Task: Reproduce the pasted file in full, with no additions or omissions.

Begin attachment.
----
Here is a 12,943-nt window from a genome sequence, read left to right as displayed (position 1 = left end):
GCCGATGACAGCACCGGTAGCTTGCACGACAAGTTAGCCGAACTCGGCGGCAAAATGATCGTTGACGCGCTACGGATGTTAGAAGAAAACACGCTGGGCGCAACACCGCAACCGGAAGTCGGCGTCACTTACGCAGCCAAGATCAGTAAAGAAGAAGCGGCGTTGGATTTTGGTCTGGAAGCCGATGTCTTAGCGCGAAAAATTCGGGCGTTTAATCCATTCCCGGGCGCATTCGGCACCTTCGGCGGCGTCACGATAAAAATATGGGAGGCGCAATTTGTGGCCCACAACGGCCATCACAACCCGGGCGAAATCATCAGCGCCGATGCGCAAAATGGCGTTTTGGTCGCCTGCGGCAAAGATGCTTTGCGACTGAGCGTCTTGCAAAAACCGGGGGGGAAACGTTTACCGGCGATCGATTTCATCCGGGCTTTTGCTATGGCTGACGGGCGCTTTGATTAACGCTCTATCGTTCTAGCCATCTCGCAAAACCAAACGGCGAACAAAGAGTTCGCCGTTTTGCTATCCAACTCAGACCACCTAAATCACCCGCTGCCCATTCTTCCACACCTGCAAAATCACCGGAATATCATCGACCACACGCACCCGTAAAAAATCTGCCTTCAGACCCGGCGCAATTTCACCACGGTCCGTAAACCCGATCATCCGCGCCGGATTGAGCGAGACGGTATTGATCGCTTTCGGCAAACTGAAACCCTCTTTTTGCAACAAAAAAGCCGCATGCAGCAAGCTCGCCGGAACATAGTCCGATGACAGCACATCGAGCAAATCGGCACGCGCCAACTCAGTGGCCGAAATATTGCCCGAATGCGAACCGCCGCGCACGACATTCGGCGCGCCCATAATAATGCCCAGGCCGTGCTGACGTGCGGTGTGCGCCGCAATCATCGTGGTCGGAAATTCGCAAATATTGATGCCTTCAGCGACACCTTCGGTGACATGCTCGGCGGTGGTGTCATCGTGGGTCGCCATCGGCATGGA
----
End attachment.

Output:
Here is a 12,943-nt window from a genome sequence, read left to right as displayed (position 1 = left end):
GCCGATGACAGCACCGGTAGCTTGCACGACAAGTTAGCCGAACTCGGCGGCAAAATGATCGTTGACGCGCTACGGATGTTAGAAGAAAACACGCTGGGCGCAACACCGCAACCGGAAGTCGGCGTCACTTACGCAGCCAAGATCAGTAAAGAAGAAGCGGCGTTGGATTTTGGTCTGGAAGCCGATGTCTTAGCGCGAAAAATTCGGGCGTTTAATCCATTCCCGGGCGCATTCGGCACCTTCGGCGGCGTCACGATAAAAATATGGGAGGCGCAATTTGTGGCCCACAACGGCCATCACAACCCGGGCGAAATCATCAGCGCCGATGCGCAAAATGGCGTTTTGGTCGCCTGCGGCAAAGATGCTTTGCGACTGAGCGTCTTGCAAAAACCGGGGGGGAAACGTTTACCGGCGATCGATTTCATCCGGGCTTTTGCTATGGCTGACGGGCGCTTTGATTAACGCTCTATCGTTCTAGCCATCTCGCAAAACCAAACGGCGAACAAAGAGTTCGCCGTTTTGCTATCCAACTCAGACCACCTAAATCACCCGCTGCCCATTCTTCCACACCTGCAAAATCACCGGAATATCATCGACCACACGCACCCGTAAAAAATCTGCCTTCAGACCCGGCGCAATTTCACCACGGTCCGTAAACCCGATCATCCGCGCCGGATTGAGCGAGACGGTATTGATCGCTTTCGGCAAACTGAAACCCTCTTTTTGCAACAAAAAAGCCGCATGCAGCAAGCTCGCCGGAACATAGTCCGATGACAGCACATCGAGCAAATCGGCACGCGCCAACTCAGTGGCCGAAATATTGCCCGAATGCGAACCGCCGCGCACGACATTCGGCGCGCCCATAATAATGCCCAGGCCGTGCTGACGTGCGGTGTGCGCCGCAATCATCGTGGTCGGAAATTCGCAAATATTGATGCCTTCAGCGACACCTTCGGTGACATGCTCGGCGGTGGTGTCATCGTGGGTCGCCATCGGCATGGA